With that in mind, the AvantGrand series is obviously not intended to be a digital piano with a vast array of built-in technology & features (it doesn't even have a USB computer output - just MIDI) let alone many extra instrument sounds, layering, splitting, drum patterns, etc. These digital instruments are made to replicate an acoustic grand piano with cutting edge digital technology in beautiful (and very contemporary looking) polished ebony cabinets designed to replace the acoustic grand piano experience whether in an upright configuration or baby grand style configuration. Do they actually completely replace that acoustic grand experience for everyone? No they do not because different people have different musical standards, tastes, and musical experiences. So for some, this piano will not do it, and for others it's more than they dreamed of having. It just depends.
All three pianos have a digital transpose/modulation feature, 1-track recorder (not much), and the upright style N2 has a concealed sliding drawer (left pic) that pulls out from under the piano keyboard to expose the instrument control buttons needed to change sounds and functions. This is a very nice way to hide the controls to make the piano look more natural. However, the buttons are very small on the control drawer. The buttons on the N1 are exposed on the front side panel of the piano and those buttons are unusually hard to push down although the N2 buttons are different and much easier to use. Why Yamaha chose to have two different sets of control buttons on the N1 & N2 doesn't make sense to me, especially with one set of buttons being so difficult to physically push down. But you'd only want to push the buttons when changing sounds, and in reality, the grand piano sound is the main reason why someone would buy one of the AvantGrand digital piano models...but still the N1 buttons are not so good in my opinion.
As with many of the Clavinova CLP models, Yamaha only offers a basic red letter LED display on all three piano control panels which doesn't give much info as compared to a backlit LCD display, but this piano doesn't do much either, except basically try to replace an acoustic grand and that's what these instruments are all about. The biggest major difference (although there are some others) among these pianos besides cabinet structure, is the on-board sound system. Each piano is different and the sound system was designed to give the player the spacial feeling of playing a real acoustic piano. We're talking about a lot of speakers, a lot of dedicated power amps, and about strategic placement of these speakers and power amps to give the player the sense of playing the real thing. And that has always been one of the main problems with digital pianos; spatially and environmentally that just don't emulate the organic nature of sound coming out of a good acoustic piano. However, Yamaha has done an excellent job with trying to solve this dilemma and it shows.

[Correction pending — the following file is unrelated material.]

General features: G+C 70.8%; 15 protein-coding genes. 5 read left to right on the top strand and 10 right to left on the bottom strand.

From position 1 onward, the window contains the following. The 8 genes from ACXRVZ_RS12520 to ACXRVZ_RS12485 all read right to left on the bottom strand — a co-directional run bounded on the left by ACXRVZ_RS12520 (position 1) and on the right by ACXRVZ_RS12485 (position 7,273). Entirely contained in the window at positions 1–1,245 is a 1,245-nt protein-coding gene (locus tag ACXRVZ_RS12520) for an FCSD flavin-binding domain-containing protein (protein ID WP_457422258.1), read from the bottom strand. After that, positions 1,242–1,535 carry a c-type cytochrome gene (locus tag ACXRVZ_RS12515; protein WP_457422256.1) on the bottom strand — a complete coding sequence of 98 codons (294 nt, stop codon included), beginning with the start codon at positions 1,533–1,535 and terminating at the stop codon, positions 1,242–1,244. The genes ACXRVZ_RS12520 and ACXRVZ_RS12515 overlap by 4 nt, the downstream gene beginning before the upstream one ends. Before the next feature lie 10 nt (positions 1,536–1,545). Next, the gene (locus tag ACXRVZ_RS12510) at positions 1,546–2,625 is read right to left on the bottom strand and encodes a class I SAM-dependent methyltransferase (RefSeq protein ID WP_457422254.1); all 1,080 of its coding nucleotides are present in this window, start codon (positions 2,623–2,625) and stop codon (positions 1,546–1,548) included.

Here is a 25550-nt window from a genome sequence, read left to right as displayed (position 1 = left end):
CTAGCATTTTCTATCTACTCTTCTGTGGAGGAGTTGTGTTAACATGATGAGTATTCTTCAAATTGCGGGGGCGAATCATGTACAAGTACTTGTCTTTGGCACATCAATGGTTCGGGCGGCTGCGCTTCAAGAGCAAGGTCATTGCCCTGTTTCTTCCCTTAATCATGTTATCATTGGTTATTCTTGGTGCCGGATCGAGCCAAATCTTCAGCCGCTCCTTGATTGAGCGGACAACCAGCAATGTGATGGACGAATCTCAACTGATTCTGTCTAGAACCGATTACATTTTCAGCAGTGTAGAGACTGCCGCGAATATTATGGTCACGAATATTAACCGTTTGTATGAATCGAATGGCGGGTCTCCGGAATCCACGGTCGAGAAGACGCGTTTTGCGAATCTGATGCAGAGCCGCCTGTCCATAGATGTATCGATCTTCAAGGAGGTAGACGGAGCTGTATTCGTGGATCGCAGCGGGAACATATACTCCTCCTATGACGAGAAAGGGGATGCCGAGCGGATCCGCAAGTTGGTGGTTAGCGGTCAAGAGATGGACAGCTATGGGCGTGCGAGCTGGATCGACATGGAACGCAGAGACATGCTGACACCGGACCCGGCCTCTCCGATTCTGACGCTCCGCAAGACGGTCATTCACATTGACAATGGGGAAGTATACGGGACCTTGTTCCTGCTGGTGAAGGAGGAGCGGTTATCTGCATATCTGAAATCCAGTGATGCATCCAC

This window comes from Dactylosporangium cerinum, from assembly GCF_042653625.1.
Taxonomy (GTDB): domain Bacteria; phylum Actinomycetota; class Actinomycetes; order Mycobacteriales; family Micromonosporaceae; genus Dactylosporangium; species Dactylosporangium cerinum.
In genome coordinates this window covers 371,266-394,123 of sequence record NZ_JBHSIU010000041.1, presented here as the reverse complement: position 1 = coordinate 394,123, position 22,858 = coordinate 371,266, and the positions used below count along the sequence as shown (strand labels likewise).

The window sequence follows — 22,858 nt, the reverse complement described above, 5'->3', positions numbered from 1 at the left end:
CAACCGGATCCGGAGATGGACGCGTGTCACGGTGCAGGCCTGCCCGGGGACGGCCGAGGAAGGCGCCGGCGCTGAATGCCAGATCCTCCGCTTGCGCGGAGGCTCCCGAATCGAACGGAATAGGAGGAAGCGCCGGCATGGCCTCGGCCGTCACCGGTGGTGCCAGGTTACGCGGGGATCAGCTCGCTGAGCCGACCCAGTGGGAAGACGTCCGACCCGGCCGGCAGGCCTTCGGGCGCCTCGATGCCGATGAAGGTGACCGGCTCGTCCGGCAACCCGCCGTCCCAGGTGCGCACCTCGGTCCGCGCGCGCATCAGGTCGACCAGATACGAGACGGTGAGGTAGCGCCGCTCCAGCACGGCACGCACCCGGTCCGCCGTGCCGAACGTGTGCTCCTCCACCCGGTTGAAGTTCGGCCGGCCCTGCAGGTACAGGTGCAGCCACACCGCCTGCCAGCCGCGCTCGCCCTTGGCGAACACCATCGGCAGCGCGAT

Overall the key action feels great to play (yes it is like playing a real grand piano) and the grand piano sound is great, but let's not lose sight of the fact that there is no standard for "greatness" when it comes to grand piano touch and tone in any good grand piano. Everyone has different expectations and experiences and so these pianos will either blow you away, or you may be slightly disappointed when comparing them to what you "think" a grand piano should feel and sound like. It's very subjective, but I happen to like these instruments a lot and they are a joy to play for me.
Kawai also has a new cabinet model digital piano out now called a CA95 with wooden keys, escapement/let-off mechanism, triple sensor key control, ivory feel keys, and a wood acoustic piano type soundboard. It's also stereo samples and can layer 2 instrument sounds together. It's worth checking out because it's about half the price of the basic AvantGrand N1.
To sum up my experience with the AvantGrands, I really do enjoy playing them and the key action, and knowing you can turn down the volume and also use headphones for private practice, is why people buy this series of pianos, as well as the impressive speaker systems putting out some convincing sound. If you have the disposable income and like what they do, how they sound & play, and are impressed with their cabinet designs, then buy one and enjoy!
If you want more info on these and other pianos and LOWER PRICES than internet discounts, please email me at email@example.com or call direct at 602-571-1864.